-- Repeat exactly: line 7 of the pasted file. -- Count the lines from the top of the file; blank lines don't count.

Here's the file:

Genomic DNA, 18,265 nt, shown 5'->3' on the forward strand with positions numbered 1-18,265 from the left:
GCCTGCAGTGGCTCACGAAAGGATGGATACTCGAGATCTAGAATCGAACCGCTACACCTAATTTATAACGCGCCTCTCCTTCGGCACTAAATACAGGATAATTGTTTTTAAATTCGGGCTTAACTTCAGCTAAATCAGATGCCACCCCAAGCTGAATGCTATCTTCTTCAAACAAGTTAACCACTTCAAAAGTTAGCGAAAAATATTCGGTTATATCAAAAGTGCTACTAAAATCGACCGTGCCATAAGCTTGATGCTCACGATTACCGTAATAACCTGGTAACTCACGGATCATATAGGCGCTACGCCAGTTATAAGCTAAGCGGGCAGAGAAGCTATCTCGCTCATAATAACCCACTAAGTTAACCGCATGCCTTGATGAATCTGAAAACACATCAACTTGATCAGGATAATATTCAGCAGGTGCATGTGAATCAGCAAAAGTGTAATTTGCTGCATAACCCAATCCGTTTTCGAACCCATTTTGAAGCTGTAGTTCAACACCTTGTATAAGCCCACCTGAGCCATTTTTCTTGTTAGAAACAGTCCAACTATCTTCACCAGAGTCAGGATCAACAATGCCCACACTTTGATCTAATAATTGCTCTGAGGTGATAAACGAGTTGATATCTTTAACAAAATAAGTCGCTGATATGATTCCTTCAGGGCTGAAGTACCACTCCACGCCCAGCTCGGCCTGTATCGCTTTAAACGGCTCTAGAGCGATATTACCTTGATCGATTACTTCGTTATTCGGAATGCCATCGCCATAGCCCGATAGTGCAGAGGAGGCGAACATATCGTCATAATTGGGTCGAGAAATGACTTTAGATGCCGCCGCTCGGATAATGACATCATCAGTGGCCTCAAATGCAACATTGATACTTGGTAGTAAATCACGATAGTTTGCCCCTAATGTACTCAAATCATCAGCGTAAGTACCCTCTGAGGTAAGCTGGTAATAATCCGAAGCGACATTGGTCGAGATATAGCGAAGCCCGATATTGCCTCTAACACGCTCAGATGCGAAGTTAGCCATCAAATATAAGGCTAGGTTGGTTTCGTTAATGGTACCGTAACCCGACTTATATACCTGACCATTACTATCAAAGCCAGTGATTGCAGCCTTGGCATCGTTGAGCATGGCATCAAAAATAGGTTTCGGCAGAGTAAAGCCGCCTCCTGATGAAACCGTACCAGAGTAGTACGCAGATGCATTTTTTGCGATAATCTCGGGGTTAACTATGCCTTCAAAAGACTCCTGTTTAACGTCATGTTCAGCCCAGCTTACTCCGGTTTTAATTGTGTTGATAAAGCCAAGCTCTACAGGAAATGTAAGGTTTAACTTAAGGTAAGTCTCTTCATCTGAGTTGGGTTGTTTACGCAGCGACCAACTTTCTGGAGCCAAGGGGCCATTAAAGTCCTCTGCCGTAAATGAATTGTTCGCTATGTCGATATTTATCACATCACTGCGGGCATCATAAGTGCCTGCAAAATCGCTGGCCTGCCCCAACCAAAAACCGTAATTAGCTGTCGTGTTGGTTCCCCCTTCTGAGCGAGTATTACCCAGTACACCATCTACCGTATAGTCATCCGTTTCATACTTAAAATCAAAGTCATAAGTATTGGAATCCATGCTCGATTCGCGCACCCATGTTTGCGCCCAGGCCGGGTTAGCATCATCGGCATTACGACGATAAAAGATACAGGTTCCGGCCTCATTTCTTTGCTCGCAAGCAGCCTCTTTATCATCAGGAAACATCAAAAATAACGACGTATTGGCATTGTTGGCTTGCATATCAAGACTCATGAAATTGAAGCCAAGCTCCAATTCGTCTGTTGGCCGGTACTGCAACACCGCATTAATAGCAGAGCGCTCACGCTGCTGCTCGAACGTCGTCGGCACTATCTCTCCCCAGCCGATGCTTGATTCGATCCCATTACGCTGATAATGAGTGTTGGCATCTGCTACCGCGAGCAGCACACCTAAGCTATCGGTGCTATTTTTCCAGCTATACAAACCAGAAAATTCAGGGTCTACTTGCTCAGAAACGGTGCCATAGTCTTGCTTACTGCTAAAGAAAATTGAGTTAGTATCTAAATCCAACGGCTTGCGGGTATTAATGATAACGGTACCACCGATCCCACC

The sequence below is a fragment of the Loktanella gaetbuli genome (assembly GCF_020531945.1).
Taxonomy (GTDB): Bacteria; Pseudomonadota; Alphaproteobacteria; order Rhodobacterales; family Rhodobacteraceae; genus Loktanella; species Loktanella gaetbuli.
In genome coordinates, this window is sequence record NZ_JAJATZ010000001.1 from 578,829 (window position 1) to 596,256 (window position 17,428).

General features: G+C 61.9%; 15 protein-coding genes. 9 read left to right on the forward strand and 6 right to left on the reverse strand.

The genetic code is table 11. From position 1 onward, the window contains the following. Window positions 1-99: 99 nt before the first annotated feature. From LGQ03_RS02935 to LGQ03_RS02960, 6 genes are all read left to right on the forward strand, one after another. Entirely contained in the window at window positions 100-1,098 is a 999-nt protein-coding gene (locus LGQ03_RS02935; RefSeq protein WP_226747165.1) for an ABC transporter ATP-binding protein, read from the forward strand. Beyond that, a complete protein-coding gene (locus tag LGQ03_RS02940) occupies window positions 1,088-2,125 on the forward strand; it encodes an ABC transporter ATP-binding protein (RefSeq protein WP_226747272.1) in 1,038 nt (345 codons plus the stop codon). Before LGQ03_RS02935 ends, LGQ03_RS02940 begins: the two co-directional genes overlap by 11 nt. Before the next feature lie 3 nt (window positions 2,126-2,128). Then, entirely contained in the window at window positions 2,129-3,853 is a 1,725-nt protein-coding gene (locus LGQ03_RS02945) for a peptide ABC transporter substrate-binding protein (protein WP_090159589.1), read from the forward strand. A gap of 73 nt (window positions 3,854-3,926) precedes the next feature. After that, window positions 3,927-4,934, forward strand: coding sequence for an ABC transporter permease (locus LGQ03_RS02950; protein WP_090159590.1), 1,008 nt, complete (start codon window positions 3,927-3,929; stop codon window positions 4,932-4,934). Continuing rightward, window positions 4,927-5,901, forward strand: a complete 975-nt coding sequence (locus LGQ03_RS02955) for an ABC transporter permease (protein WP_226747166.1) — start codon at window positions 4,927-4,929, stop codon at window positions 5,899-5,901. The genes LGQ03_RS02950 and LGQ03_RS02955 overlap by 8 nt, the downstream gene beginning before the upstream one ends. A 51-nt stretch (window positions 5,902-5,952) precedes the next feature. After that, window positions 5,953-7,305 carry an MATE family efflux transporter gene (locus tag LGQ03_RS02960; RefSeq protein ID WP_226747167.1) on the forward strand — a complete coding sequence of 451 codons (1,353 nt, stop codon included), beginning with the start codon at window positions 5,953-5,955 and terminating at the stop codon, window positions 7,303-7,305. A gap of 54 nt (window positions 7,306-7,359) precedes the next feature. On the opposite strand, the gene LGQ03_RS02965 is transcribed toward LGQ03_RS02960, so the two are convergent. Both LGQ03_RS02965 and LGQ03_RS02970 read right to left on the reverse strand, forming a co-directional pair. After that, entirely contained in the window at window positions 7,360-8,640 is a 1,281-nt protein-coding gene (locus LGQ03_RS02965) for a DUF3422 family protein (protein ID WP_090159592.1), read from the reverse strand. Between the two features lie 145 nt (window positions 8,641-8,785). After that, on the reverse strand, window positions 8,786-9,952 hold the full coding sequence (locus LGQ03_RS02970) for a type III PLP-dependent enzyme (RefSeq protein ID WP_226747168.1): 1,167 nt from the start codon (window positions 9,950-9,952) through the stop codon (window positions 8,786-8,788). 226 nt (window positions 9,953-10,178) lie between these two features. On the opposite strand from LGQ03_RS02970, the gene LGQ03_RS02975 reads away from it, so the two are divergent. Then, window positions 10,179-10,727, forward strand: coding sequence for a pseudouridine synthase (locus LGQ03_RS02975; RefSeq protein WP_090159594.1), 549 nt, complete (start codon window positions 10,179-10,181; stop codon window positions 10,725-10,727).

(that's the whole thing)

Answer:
The genetic code is table 11. From position 1 onward, the window contains the following. Window positions 1-99: 99 nt before the first annotated feature. From LGQ03_RS02935 to LGQ03_RS02960, 6 genes are all read left to right on the forward strand, one after another. Entirely contained in the window at window positions 100-1,098 is a 999-nt protein-coding gene (locus LGQ03_RS02935; RefSeq protein WP_226747165.1) for an ABC transporter ATP-binding protein, read from the forward strand. Beyond that, a complete protein-coding gene (locus tag LGQ03_RS02940) occupies window positions 1,088-2,125 on the forward strand; it encodes an ABC transporter ATP-binding protein (RefSeq protein WP_226747272.1) in 1,038 nt (345 codons plus the stop codon). Before LGQ03_RS02935 ends, LGQ03_RS02940 begins: the two co-directional genes overlap by 11 nt. Before the next feature lie 3 nt (window positions 2,126-2,128). Then, entirely contained in the window at window positions 2,129-3,853 is a 1,725-nt protein-coding gene (locus LGQ03_RS02945) for a peptide ABC transporter substrate-binding protein (protein WP_090159589.1), read from the forward strand. A gap of 73 nt (window positions 3,854-3,926) precedes the next feature. After that, window positions 3,927-4,934, forward strand: coding sequence for an ABC transporter permease (locus LGQ03_RS02950; protein WP_090159590.1), 1,008 nt, complete (start codon window positions 3,927-3,929; stop codon window positions 4,932-4,934). Continuing rightward, window positions 4,927-5,901, forward strand: a complete 975-nt coding sequence (locus LGQ03_RS02955) for an ABC transporter permease (protein WP_226747166.1) — start codon at window positions 4,927-4,929, stop codon at window positions 5,899-5,901. The genes LGQ03_RS02950 and LGQ03_RS02955 overlap by 8 nt, the downstream gene beginning before the upstream one ends. A 51-nt stretch (window positions 5,902-5,952) precedes the next feature. After that, window positions 5,953-7,305 carry an MATE family efflux transporter gene (locus tag LGQ03_RS02960; RefSeq protein ID WP_226747167.1) on the forward strand — a complete coding sequence of 451 codons (1,353 nt, stop codon included), beginning with the start codon at window positions 5,953-5,955 and terminating at the stop codon, window positions 7,303-7,305. A gap of 54 nt (window positions 7,306-7,359) precedes the next feature. On the opposite strand, the gene LGQ03_RS02965 is transcribed toward LGQ03_RS02960, so the two are convergent. Both LGQ03_RS02965 and LGQ03_RS02970 read right to left on the reverse strand, forming a co-directional pair. After that, entirely contained in the window at window positions 7,360-8,640 is a 1,281-nt protein-coding gene (locus LGQ03_RS02965) for a DUF3422 family protein (protein ID WP_090159592.1), read from the reverse strand. Between the two features lie 145 nt (window positions 8,641-8,785). After that, on the reverse strand, window positions 8,786-9,952 hold the full coding sequence (locus LGQ03_RS02970) for a type III PLP-dependent enzyme (RefSeq protein ID WP_226747168.1): 1,167 nt from the start codon (window positions 9,950-9,952) through the stop codon (window positions 8,786-8,788). 226 nt (window positions 9,953-10,178) lie between these two features. On the opposite strand from LGQ03_RS02970, the gene LGQ03_RS02975 reads away from it, so the two are divergent. Then, window positions 10,179-10,727, forward strand: coding sequence for a pseudouridine synthase (locus LGQ03_RS02975; RefSeq protein WP_090159594.1), 549 nt, complete (start codon window positions 10,179-10,181; stop codon window positions 10,725-10,727).